From 2006 to 2010 the soil quality of the Netherlands was analyzed during the third cycle of the National Soil Quality Monitoring Network (LMB). For this purpose, 200 locations were sampled: 10 combinations of soil type and land use (=category), and 20 locations per category.
Current soil quality
In accordance with the first goal, a survey was made of the soil quality of the ten categories and the categories were compared. Sandy soils under forest have the lowest acidity and the highest aluminium concentration of all categories. Sandy soils under agriculture have a higher pH, probably due to liming. As expected, clay soils contain a larger portion of particles smaller than two micrometers, and peat soils have a higher organic matter content than sandy soils. Clay and peat soils have significantly higher iron, manganese and heavy metal contents than sandy soils. Insecticides such as lindane and dieldrin were mainly found in soils under arable land. Even though these crop protection products are no longer for sale, remnants can still be found.
Changes in soil quality between the first and third cycle
In accordance with the second goal, for each category the changes between the first (1993-1997) and third cycles (2006-2010) were documented. Amongst other things, it was found that especially where sandy soils under forest are concerned, soil and groundwater quality has changed. These soils have become significantly less acidic. Also nitrate, sulphate, chlorine, aluminium, calcium, magnesium, sodium and strontium in groundwater have decreased. This has probably been caused by less acidifying and eutrophicating substances being deposited through the air, a positive consequence of emission policy.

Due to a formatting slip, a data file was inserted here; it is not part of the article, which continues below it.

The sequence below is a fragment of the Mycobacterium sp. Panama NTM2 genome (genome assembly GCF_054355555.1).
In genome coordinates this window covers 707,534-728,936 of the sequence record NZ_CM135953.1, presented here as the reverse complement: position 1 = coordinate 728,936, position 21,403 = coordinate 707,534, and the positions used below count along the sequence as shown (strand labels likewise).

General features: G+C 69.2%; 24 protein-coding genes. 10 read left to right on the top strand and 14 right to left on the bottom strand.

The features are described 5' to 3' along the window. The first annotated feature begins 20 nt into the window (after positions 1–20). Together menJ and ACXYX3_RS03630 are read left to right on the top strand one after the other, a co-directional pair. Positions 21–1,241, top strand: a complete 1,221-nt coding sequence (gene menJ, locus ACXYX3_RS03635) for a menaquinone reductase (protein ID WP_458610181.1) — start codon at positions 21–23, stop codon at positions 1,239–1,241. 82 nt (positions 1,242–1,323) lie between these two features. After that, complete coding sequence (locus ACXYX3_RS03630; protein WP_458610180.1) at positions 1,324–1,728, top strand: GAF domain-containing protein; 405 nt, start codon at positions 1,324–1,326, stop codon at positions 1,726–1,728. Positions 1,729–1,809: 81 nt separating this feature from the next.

For each category long term analyses show several significant increases and decreases of substances in the soil. Changes in the sampling locations and in procedures used may have interfered with these trend analyses. For example, between the cycles ten to twenty percent of the locations at which samples were taken changed. Similarly, over the years procedures in laboratories sometimes changed, especially for heavy metals. Because of this, it was not possible to realize the original LMB strategy which was to monitor at fixed times and locations, following fixed sampling and analysis procedures. The monitoring program turned out to be less sensitive to observing changes in soil quality than was calculated at the start.
The advice here is to reconsider the goals of the LMB, also because thanks to policy measures, heavy metal concentrations show fewer large changes than at the start of the LMB. It is recommended to apply the monitoring network mainly to determine the current soil quality and furthermore to study the effect of land use, using soil pressure data from the Agricultural Economics Institute (LEI).